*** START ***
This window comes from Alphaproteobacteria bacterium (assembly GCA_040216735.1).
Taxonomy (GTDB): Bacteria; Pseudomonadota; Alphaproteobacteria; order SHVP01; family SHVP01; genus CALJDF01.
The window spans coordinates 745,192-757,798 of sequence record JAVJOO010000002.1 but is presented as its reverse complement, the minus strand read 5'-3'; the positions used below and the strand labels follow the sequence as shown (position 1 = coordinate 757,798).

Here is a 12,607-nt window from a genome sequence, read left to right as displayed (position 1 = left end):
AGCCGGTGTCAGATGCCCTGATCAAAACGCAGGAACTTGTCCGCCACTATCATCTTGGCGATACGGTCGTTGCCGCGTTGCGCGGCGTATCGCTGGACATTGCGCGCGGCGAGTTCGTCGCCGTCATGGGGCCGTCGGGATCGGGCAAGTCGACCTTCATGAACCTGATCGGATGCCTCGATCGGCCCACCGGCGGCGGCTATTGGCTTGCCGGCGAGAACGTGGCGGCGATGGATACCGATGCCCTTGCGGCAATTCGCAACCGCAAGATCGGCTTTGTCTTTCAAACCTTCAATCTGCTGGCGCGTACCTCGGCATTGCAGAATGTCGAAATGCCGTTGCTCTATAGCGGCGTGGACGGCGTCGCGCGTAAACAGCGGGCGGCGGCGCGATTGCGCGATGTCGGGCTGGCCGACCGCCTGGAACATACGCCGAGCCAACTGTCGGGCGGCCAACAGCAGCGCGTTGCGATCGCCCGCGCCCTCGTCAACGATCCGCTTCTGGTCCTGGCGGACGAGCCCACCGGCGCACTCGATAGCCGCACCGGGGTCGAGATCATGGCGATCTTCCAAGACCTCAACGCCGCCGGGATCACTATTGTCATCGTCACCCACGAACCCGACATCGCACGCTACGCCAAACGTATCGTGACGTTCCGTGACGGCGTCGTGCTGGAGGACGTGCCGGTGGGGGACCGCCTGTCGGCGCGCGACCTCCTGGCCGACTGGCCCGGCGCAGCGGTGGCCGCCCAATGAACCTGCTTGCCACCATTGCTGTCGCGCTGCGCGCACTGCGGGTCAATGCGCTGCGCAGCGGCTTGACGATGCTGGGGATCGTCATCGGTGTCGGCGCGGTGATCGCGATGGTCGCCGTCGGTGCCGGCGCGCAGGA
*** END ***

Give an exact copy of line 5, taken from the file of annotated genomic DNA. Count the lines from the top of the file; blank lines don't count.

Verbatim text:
AGCCGGTGTCAGATGCCCTGATCAAAACGCAGGAACTTGTCCGCCACTATCATCTTGGCGATACGGTCGTTGCCGCGTTGCGCGGCGTATCGCTGGACATTGCGCGCGGCGAGTTCGTCGCCGTCATGGGGCCGTCGGGATCGGGCAAGTCGACCTTCATGAACCTGATCGGATGCCTCGATCGGCCCACCGGCGGCGGCTATTGGCTTGCCGGCGAGAACGTGGCGGCGATGGATACCGATGCCCTTGCGGCAATTCGCAACCGCAAGATCGGCTTTGTCTTTCAAACCTTCAATCTGCTGGCGCGTACCTCGGCATTGCAGAATGTCGAAATGCCGTTGCTCTATAGCGGCGTGGACGGCGTCGCGCGTAAACAGCGGGCGGCGGCGCGATTGCGCGATGTCGGGCTGGCCGACCGCCTGGAACATACGCCGAGCCAACTGTCGGGCGGCCAACAGCAGCGCGTTGCGATCGCCCGCGCCCTCGTCAACGATCCGCTTCTGGTCCTGGCGGACGAGCCCACCGGCGCACTCGATAGCCGCACCGGGGTCGAGATCATGGCGATCTTCCAAGACCTCAACGCCGCCGGGATCACTATTGTCATCGTCACCCACGAACCCGACATCGCACGCTACGCCAAACGTATCGTGACGTTCCGTGACGGCGTCGTGCTGGAGGACGTGCCGGTGGGGGACCGCCTGTCGGCGCGCGACCTCCTGGCCGACTGGCCCGGCGCAGCGGTGGCCGCCCAATGAACCTGCTTGCCACCATTGCTGTCGCGCTGCGCGCACTGCGGGTCAATGCGCTGCGCAGCGGCTTGACGATGCTGGGGATCGTCATCGGTGTCGGCGCGGTGATCGCGATGGTCGCCGTCGGTGCCGGCGCGCAGGA